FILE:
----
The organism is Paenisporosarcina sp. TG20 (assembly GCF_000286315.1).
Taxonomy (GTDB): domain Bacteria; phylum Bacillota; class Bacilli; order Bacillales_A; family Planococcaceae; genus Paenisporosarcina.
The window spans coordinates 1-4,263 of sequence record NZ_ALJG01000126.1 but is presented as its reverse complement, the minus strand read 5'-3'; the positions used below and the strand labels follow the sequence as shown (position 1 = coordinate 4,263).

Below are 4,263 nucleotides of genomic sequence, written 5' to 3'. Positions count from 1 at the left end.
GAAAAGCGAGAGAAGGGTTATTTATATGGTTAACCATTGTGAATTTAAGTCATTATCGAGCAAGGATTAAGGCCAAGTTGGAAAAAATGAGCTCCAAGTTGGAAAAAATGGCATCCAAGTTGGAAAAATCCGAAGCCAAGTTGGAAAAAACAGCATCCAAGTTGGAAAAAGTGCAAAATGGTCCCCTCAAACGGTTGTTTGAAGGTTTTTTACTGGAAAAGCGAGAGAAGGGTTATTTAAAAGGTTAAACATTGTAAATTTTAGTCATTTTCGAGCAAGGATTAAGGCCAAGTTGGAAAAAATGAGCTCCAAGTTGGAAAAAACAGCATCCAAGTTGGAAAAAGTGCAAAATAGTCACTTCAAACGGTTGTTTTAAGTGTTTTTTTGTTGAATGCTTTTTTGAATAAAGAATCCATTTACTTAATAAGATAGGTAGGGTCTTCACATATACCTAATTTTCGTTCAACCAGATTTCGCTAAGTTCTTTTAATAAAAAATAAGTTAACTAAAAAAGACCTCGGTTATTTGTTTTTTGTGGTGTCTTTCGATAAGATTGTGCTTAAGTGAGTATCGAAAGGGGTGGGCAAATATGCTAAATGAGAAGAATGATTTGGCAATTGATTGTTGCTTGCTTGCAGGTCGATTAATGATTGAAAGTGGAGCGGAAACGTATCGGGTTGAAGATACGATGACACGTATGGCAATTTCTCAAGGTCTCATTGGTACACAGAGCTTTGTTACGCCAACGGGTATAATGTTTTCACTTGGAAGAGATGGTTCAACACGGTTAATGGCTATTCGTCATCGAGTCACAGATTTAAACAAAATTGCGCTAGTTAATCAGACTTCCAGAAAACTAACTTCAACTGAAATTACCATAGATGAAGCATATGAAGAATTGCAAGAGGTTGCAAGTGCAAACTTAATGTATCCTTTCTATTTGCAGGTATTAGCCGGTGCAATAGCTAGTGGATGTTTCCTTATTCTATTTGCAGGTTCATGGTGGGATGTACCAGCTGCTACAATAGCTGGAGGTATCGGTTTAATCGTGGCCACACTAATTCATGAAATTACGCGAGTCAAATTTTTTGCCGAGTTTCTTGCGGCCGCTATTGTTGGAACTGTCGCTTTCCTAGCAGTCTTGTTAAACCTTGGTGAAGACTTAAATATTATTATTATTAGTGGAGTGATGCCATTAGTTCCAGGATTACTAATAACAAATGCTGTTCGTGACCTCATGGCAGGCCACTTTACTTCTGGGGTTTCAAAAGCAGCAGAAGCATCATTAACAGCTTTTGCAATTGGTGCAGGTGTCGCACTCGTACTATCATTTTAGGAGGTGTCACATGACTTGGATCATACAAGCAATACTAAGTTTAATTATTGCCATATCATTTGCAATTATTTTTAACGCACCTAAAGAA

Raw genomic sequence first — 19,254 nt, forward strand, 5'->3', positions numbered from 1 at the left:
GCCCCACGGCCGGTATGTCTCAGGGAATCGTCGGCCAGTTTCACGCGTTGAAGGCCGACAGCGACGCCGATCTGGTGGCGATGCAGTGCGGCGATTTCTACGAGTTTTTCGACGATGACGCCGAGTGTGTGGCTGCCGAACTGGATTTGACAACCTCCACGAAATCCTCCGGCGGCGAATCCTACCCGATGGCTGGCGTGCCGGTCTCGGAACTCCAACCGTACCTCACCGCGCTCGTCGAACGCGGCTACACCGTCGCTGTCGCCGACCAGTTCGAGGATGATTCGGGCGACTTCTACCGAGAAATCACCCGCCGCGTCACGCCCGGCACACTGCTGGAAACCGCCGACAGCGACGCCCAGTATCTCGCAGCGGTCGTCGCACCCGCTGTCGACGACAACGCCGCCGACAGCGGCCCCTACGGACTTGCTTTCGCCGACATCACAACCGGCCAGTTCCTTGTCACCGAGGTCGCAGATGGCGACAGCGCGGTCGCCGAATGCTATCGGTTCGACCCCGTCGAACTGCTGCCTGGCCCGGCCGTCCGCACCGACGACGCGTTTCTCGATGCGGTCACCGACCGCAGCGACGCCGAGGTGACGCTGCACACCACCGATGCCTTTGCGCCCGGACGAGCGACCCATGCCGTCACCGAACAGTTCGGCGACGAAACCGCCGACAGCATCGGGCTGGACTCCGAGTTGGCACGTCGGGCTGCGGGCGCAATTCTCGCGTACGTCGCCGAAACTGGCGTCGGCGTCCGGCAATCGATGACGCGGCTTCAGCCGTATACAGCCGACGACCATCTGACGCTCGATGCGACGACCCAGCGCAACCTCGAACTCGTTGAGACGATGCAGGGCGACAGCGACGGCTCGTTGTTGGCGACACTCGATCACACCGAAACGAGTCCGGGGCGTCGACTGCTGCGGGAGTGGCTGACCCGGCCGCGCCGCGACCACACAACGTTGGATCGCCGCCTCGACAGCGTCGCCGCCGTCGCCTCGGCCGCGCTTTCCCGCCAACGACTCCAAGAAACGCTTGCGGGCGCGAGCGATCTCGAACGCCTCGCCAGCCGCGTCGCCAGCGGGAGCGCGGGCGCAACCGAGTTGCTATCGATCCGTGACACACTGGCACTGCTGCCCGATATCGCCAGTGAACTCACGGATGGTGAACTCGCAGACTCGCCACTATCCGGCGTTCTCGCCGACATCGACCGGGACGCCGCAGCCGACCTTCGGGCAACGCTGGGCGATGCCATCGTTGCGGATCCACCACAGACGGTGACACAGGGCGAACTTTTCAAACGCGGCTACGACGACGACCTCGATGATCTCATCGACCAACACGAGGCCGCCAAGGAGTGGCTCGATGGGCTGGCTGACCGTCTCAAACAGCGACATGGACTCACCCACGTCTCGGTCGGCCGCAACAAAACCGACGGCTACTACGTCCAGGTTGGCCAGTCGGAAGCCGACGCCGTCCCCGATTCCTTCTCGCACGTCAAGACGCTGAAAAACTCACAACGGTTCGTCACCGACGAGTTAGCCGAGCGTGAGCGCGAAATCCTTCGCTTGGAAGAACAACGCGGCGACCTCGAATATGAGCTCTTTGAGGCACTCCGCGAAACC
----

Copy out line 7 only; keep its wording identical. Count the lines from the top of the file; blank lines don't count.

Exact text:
GCCCCACGGCCGGTATGTCTCAGGGAATCGTCGGCCAGTTTCACGCGTTGAAGGCCGACAGCGACGCCGATCTGGTGGCGATGCAGTGCGGCGATTTCTACGAGTTTTTCGACGATGACGCCGAGTGTGTGGCTGCCGAACTGGATTTGACAACCTCCACGAAATCCTCCGGCGGCGAATCCTACCCGATGGCTGGCGTGCCGGTCTCGGAACTCCAACCGTACCTCACCGCGCTCGTCGAACGCGGCTACACCGTCGCTGTCGCCGACCAGTTCGAGGATGATTCGGGCGACTTCTACCGAGAAATCACCCGCCGCGTCACGCCCGGCACACTGCTGGAAACCGCCGACAGCGACGCCCAGTATCTCGCAGCGGTCGTCGCACCCGCTGTCGACGACAACGCCGCCGACAGCGGCCCCTACGGACTTGCTTTCGCCGACATCACAACCGGCCAGTTCCTTGTCACCGAGGTCGCAGATGGCGACAGCGCGGTCGCCGAATGCTATCGGTTCGACCCCGTCGAACTGCTGCCTGGCCCGGCCGTCCGCACCGACGACGCGTTTCTCGATGCGGTCACCGACCGCAGCGACGCCGAGGTGACGCTGCACACCACCGATGCCTTTGCGCCCGGACGAGCGACCCATGCCGTCACCGAACAGTTCGGCGACGAAACCGCCGACAGCATCGGGCTGGACTCCGAGTTGGCACGTCGGGCTGCGGGCGCAATTCTCGCGTACGTCGCCGAAACTGGCGTCGGCGTCCGGCAATCGATGACGCGGCTTCAGCCGTATACAGCCGACGACCATCTGACGCTCGATGCGACGACCCAGCGCAACCTCGAACTCGTTGAGACGATGCAGGGCGACAGCGACGGCTCGTTGTTGGCGACACTCGATCACACCGAAACGAGTCCGGGGCGTCGACTGCTGCGGGAGTGGCTGACCCGGCCGCGCCGCGACCACACAACGTTGGATCGCCGCCTCGACAGCGTCGCCGCCGTCGCCTCGGCCGCGCTTTCCCGCCAACGACTCCAAGAAACGCTTGCGGGCGCGAGCGATCTCGAACGCCTCGCCAGCCGCGTCGCCAGCGGGAGCGCGGGCGCAACCGAGTTGCTATCGATCCGTGACACACTGGCACTGCTGCCCGATATCGCCAGTGAACTCACGGATGGTGAACTCGCAGACTCGCCACTATCCGGCGTTCTCGCCGACATCGACCGGGACGCCGCAGCCGACCTTCGGGCAACGCTGGGCGATGCCATCGTTGCGGATCCACCACAGACGGTGACACAGGGCGAACTTTTCAAACGCGGCTACGACGACGACCTCGATGATCTCATCGACCAACACGAGGCCGCCAAGGAGTGGCTCGATGGGCTGGCTGACCGTCTCAAACAGCGACATGGACTCACCCACGTCTCGGTCGGCCGCAACAAAACCGACGGCTACTACGTCCAGGTTGGCCAGTCGGAAGCCGACGCCGTCCCCGATTCCTTCTCGCACGTCAAGACGCTGAAAAACTCACAACGGTTCGTCACCGACGAGTTAGCCGAGCGTGAGCGCGAAATCCTTCGCTTGGAAGAACAACGCGGCGACCTCGAATATGAGCTCTTTGAGGCACTCCGCGAAACC